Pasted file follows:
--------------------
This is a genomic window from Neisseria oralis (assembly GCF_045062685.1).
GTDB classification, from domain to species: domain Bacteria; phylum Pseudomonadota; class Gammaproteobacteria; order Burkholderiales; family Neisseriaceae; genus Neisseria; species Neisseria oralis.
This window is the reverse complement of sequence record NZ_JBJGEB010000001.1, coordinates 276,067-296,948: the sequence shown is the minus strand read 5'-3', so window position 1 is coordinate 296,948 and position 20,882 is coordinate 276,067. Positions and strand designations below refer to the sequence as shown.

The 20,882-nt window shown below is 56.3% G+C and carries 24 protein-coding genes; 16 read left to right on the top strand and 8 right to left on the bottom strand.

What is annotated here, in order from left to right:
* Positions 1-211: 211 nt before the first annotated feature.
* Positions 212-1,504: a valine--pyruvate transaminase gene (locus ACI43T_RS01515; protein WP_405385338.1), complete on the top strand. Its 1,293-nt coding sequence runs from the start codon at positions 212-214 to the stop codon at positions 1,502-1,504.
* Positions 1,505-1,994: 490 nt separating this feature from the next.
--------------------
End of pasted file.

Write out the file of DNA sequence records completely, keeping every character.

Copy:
This is a genomic window from Neisseria oralis (assembly GCF_045062685.1).
GTDB classification, from domain to species: domain Bacteria; phylum Pseudomonadota; class Gammaproteobacteria; order Burkholderiales; family Neisseriaceae; genus Neisseria; species Neisseria oralis.
This window is the reverse complement of sequence record NZ_JBJGEB010000001.1, coordinates 276,067-296,948: the sequence shown is the minus strand read 5'-3', so window position 1 is coordinate 296,948 and position 20,882 is coordinate 276,067. Positions and strand designations below refer to the sequence as shown.

The 20,882-nt window shown below is 56.3% G+C and carries 24 protein-coding genes; 16 read left to right on the top strand and 8 right to left on the bottom strand.

What is annotated here, in order from left to right:
* Positions 1-211: 211 nt before the first annotated feature.
* Positions 212-1,504: a valine--pyruvate transaminase gene (locus ACI43T_RS01515; protein WP_405385338.1), complete on the top strand. Its 1,293-nt coding sequence runs from the start codon at positions 212-214 to the stop codon at positions 1,502-1,504.
* Positions 1,505-1,994: 490 nt separating this feature from the next.